Well it’s been ages since my last post, mostly because I’ve been super busy – I’ve been subediting for the NZ Herald group (which is thoroughly enjoyable – it’s like doing crosswords all day), and on the few breaks from that I’ve been doing some serious hunter-gathering. Recent species caught, killed and eaten include some unusual creatures – a John Dory (baked in ginger), octopus (tomato and wine octo-stew), and my first deer – a six point stag, which I shot in Te Urewera national park.
That was a strange one. The land bordered a very remote Marae, so we spoke to the two possum trappers who live there and struck a deal – if we could hunt on their land we’d share anything we got. That evening we lay on the ground behind a punga log in the rain, and – without going into details, I’ll say that it’s uncanny how deer aren’t there one moment, and then like magic, they simply appear – and that if you want an unusual experience, try carrying the warm body of something you’ve just killed down to a marae at night, before cutting it up under white head-torch light as two rugged-arse trappers mutter ‘cher, cool, cool…’ from the shadows.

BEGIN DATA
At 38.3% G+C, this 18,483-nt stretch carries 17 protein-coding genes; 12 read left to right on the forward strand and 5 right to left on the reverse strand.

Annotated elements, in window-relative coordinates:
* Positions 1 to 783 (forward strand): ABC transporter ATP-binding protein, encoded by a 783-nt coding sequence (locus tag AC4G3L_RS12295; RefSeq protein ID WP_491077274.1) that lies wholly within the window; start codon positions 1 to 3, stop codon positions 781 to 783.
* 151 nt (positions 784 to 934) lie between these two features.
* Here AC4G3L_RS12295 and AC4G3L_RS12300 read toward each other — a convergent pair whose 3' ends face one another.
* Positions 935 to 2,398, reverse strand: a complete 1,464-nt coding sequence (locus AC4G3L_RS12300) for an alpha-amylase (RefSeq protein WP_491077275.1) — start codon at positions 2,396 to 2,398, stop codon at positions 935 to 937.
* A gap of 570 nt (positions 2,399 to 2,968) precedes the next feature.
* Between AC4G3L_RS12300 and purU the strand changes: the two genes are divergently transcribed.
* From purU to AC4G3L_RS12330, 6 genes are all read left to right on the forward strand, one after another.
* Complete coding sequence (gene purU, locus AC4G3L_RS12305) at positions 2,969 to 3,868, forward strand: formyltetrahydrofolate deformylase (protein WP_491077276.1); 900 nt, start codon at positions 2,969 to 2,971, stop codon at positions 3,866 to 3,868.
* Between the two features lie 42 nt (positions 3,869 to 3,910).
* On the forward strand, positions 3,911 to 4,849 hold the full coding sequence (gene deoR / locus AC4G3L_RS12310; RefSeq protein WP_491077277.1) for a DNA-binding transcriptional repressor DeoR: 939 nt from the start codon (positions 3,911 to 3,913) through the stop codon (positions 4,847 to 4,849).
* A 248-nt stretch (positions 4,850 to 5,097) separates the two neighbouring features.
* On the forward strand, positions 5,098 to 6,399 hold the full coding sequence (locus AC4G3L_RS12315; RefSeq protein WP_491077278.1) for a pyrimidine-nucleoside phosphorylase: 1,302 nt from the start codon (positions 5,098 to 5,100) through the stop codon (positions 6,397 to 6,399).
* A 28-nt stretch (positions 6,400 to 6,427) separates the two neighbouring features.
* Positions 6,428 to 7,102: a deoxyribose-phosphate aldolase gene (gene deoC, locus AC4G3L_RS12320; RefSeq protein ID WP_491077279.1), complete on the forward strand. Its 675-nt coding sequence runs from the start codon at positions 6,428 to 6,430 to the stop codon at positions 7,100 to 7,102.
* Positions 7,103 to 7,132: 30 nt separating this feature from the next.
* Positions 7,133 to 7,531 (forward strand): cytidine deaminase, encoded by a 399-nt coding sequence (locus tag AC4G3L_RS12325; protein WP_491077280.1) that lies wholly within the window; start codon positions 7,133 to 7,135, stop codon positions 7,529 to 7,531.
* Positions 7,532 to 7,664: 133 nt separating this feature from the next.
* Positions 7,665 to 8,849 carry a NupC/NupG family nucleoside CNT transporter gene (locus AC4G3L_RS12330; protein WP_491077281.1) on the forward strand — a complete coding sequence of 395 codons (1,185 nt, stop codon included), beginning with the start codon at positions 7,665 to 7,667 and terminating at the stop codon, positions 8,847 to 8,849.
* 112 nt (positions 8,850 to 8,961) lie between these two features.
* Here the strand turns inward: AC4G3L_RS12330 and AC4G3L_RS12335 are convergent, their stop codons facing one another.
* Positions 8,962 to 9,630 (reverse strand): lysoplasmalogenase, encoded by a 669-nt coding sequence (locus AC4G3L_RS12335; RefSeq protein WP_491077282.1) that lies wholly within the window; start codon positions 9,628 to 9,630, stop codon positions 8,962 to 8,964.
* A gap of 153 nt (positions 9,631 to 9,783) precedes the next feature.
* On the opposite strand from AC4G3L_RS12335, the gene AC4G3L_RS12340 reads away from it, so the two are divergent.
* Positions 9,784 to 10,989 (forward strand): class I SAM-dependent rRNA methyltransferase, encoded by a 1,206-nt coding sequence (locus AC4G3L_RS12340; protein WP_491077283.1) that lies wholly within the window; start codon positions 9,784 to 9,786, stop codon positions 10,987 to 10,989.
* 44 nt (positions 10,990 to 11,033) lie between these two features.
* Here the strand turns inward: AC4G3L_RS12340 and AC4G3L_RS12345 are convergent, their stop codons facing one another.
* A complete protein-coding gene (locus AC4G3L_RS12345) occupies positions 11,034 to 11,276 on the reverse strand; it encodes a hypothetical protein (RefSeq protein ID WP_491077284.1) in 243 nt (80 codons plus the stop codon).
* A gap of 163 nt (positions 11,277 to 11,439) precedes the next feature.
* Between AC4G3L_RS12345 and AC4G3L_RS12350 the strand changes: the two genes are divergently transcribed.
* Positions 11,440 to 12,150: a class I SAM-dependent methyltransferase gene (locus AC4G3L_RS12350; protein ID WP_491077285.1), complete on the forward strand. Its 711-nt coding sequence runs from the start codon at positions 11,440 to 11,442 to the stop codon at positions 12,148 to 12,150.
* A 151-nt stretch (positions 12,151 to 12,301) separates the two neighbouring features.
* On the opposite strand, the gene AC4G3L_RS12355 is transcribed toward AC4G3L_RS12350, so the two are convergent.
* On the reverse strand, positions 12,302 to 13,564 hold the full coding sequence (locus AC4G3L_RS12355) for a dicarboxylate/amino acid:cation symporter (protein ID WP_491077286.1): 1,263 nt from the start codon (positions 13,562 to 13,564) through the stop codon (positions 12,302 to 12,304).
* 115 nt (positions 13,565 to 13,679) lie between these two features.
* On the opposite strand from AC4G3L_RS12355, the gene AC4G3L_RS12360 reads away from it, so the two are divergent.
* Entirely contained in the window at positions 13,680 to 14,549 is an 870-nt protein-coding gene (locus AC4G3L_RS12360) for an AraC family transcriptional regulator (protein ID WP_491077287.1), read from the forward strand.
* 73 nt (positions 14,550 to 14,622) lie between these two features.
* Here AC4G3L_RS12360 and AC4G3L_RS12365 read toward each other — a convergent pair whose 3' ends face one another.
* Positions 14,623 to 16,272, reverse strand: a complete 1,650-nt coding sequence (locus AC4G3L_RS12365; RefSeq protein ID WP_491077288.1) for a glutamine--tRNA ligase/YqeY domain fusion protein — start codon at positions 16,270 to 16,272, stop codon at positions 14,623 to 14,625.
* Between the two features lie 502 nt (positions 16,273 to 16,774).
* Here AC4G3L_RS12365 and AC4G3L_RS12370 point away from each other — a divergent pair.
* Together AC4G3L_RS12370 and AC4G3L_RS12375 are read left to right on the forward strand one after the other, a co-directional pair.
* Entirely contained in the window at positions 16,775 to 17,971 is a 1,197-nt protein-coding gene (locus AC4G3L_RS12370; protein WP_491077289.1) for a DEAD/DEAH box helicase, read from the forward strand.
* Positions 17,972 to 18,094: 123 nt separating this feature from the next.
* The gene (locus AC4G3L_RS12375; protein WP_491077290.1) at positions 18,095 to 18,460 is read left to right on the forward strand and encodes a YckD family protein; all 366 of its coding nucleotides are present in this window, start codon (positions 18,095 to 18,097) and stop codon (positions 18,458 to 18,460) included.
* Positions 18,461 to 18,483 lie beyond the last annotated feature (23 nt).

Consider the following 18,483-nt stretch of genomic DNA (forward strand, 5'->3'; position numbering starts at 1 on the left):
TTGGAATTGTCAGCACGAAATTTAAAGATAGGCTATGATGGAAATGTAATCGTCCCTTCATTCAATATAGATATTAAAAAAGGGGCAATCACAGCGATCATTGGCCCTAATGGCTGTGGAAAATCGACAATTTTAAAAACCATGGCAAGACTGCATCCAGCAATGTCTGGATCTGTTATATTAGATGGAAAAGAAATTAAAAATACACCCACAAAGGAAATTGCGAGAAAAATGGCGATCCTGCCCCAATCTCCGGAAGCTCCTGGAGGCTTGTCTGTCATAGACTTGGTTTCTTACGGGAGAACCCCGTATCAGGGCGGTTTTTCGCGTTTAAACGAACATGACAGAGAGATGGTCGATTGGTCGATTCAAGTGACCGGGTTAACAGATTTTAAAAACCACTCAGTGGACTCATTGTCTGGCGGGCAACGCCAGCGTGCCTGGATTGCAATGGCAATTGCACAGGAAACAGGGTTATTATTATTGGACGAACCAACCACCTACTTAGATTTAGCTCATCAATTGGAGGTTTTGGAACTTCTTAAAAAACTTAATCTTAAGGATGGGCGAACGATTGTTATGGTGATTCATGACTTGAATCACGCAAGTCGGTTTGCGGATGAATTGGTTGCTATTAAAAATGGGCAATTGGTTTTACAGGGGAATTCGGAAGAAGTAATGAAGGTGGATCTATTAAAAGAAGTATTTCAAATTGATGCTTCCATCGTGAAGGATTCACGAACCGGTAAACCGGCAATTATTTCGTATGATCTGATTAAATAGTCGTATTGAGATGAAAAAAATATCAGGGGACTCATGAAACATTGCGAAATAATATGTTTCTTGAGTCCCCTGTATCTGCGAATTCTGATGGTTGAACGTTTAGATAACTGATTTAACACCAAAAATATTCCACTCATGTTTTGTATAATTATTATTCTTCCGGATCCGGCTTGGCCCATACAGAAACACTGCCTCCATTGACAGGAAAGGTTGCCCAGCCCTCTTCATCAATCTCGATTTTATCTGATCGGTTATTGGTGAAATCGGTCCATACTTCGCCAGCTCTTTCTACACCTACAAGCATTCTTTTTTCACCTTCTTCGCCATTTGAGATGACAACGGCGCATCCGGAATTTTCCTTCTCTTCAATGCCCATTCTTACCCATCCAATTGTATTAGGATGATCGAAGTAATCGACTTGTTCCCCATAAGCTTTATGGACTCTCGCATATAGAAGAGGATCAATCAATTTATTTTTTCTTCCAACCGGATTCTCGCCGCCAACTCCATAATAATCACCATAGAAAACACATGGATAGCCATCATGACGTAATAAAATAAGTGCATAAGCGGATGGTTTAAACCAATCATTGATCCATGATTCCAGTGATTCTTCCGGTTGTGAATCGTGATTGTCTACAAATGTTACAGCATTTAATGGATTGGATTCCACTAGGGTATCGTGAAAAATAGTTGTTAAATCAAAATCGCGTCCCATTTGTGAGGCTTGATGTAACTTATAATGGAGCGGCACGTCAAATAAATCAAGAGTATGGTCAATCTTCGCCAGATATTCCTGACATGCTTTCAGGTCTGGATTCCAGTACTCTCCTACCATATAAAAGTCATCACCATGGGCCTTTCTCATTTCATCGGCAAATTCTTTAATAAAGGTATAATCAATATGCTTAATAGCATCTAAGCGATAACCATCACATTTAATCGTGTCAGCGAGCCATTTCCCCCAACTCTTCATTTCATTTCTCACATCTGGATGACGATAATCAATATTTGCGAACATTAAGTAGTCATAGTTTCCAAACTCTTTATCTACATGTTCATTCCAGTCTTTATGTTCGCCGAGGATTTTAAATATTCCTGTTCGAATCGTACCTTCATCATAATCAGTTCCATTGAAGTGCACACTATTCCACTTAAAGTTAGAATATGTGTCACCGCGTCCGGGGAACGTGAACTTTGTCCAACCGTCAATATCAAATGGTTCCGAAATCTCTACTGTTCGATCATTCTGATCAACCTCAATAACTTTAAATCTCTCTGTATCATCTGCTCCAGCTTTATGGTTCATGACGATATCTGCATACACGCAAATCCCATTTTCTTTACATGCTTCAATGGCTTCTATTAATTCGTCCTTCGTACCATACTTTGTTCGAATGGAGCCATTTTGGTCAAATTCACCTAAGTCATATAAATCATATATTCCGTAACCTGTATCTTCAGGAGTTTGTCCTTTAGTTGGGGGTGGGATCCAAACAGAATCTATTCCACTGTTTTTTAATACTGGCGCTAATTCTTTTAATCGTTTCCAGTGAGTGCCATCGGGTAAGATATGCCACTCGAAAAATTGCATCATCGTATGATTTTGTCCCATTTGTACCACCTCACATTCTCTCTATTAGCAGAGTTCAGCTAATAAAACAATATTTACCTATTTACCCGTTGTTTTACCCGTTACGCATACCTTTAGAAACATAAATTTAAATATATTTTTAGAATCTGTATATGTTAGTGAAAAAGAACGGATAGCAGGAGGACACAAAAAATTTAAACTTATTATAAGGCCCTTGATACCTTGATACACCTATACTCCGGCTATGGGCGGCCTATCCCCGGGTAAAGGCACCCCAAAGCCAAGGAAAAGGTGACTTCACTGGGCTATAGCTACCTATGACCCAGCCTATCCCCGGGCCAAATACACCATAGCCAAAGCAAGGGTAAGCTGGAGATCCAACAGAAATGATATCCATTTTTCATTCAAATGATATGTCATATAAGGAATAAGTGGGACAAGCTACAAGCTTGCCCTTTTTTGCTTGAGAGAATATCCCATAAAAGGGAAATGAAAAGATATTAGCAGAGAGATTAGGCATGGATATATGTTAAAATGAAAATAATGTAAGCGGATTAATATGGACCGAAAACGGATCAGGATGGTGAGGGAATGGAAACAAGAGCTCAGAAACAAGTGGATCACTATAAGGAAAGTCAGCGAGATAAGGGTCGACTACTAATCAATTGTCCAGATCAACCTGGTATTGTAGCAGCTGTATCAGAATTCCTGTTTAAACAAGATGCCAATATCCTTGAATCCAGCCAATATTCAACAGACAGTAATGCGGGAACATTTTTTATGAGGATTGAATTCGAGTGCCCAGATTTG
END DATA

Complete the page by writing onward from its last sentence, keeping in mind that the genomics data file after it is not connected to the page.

To top the whole rather mystical experience off, a morepork fluttered around our heads the night before, and I spotted a pekapeka or native New Zealand bat – the only native New Zealand land mammal and something I’ve never seen – silhouetted by the moon. Perhaps the coolest thing, though, was the way the walk out at night, weighted down with packs full of steak, was lit by clusters of glow worms.
Now I really want glow worms down the side of our house
Is that even possible? All I know is they need damp, and protection from the wind – glow worms drop down little fishing lines to catch insects, but wind messes them up. It could be a cool way to control mosquitoes.
Yep – I want a glow-wormery…